Health Life

Using machine learning to predict pediatric brain injury

ECMO machines such as this one save countless lives, but in some cases can lead to brain injury. A UT Southwestern study used machine learning to accurately predict which babies and children might be most at risk of injury from ECMO treatment. Credit: UT Southwestern Medical Center

When newborn babies or children with heart or lung distress are struggling to survive, doctors often turn to a form of life support that uses artificial lungs. This treatment, called Extracorporeal Membrane Oxygenation (ECMO), has been credited with saving countless lives. But in some cases, it can also lead to long-term brain injury.

Now, a research team led by UT Southwestern scientists has shown that a machine learning program can predict, more accurately than doctors, which babies and children are most likely to suffer injury after ECMO. The study was published last month in the Journal of Clinical Medicine.

“Doctors have always had some intuition about who might be at risk, but until now we really haven’t had good data to pinpoint what factors are precipitating brain injury from ECMO,” says study leader Lakshmi Raman, M.D., associate professor of pediatrics at UT Southwestern and a critical care specialist at Children’s Health. “I don’t think we’ll be able to fully eliminate these injuries, but I hope that with better predictions we can mitigate the risk.”

ECMO works by routing blood out of a patient’s body, pumping it through a device that adds oxygen, removes carbon dioxide, and keeps the blood warm before returning it to the body. ECMO is used in both children and adults, but the most frequent patients are newborns. The therapy takes pressure off the heart and lungs while they mature or recover from injury.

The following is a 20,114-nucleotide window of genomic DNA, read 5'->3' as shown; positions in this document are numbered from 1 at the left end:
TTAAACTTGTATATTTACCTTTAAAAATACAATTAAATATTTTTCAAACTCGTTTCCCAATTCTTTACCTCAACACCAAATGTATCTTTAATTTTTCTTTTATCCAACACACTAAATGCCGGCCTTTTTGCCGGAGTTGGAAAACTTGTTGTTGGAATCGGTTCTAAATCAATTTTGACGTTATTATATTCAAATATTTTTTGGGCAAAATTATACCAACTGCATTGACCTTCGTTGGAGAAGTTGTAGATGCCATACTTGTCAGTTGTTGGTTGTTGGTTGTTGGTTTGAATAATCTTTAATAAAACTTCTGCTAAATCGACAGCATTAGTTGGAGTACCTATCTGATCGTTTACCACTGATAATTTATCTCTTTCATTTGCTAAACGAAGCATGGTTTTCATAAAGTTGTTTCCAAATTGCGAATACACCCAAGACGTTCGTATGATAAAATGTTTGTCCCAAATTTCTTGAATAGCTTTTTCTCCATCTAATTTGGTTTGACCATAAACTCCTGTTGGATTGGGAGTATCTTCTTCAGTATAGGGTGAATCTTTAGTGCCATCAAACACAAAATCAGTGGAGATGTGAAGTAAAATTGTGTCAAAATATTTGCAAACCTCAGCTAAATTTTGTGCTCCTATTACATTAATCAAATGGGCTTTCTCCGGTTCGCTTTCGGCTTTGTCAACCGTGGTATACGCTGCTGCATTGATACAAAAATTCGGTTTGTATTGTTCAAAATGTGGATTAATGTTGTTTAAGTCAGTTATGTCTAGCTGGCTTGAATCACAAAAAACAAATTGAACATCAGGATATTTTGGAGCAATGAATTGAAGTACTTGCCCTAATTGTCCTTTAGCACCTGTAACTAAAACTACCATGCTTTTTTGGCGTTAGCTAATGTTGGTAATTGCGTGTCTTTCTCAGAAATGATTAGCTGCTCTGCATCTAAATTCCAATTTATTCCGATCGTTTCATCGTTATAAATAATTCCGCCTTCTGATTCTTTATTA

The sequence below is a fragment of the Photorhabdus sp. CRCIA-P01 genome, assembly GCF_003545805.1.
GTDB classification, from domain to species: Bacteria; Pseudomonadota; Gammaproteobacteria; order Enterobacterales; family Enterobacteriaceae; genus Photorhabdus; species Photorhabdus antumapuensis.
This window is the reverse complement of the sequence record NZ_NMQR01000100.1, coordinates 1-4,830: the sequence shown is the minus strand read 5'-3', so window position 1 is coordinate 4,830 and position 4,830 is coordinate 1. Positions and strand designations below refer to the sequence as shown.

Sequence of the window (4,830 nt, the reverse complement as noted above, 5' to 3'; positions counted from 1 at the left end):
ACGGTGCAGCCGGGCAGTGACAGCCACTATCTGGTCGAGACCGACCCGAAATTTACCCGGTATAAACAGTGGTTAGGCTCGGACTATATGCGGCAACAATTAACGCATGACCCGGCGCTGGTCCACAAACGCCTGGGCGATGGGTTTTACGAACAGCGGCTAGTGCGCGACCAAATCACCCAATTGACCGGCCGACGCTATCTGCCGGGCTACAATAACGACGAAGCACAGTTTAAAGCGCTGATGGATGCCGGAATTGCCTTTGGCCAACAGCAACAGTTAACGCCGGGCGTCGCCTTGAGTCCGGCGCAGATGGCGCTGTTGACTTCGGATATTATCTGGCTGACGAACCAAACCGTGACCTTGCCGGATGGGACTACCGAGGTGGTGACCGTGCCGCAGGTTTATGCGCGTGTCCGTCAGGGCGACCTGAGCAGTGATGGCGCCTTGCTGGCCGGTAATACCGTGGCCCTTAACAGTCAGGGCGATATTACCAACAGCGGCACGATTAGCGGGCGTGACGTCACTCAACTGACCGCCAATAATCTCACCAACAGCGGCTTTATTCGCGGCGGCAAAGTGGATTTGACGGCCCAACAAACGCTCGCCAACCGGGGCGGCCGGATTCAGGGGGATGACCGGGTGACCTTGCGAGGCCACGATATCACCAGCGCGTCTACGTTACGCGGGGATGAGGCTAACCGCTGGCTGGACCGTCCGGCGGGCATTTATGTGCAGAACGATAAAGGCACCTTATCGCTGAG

Many patients treated with ECMO end up with brain complications, however, and doctors don’t

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Diets rich in fish and vegetables may boost your brain power

Kale and salmon, anyone? The foods you choose for meals and snacks may help you build a stronger body and help preserve brain function.

Scientists at the National Eye Institute studied how plant-based foods of the Mediterranean diets could affect our eyes as we age. The study tracked 4,000 participants over a 10-year period, checking their brain function every few years. In addition to their eye-related research, the scientists had two key findings around brain function and aging.

People following a Mediterranean-style diet had a lower risk of brain function decline. Additionally, this type of healthy diet is associated with slower brain function decline.

The Mediterranean diet is a heart-healthy approach to eating. It focuses on fruits, vegetables, whole grains, nuts, legumes, fish, and olive oil. In the study, eating a diet rich in fish and vegetables appeared to have the most positive effect. Study participants who ate the most fish had the slowest rate of brain function decline.

For people interested in trying out some heart- and brain-healthy recipes, visit MedlinePlus’ Healthy Recipes pages. Recipes like “Grilled Tuna with Chickpea and Spinach Salad” or “Poached Salmon” offer ways to incorporate fish, legumes, and vegetables into your meals in a delicious way.

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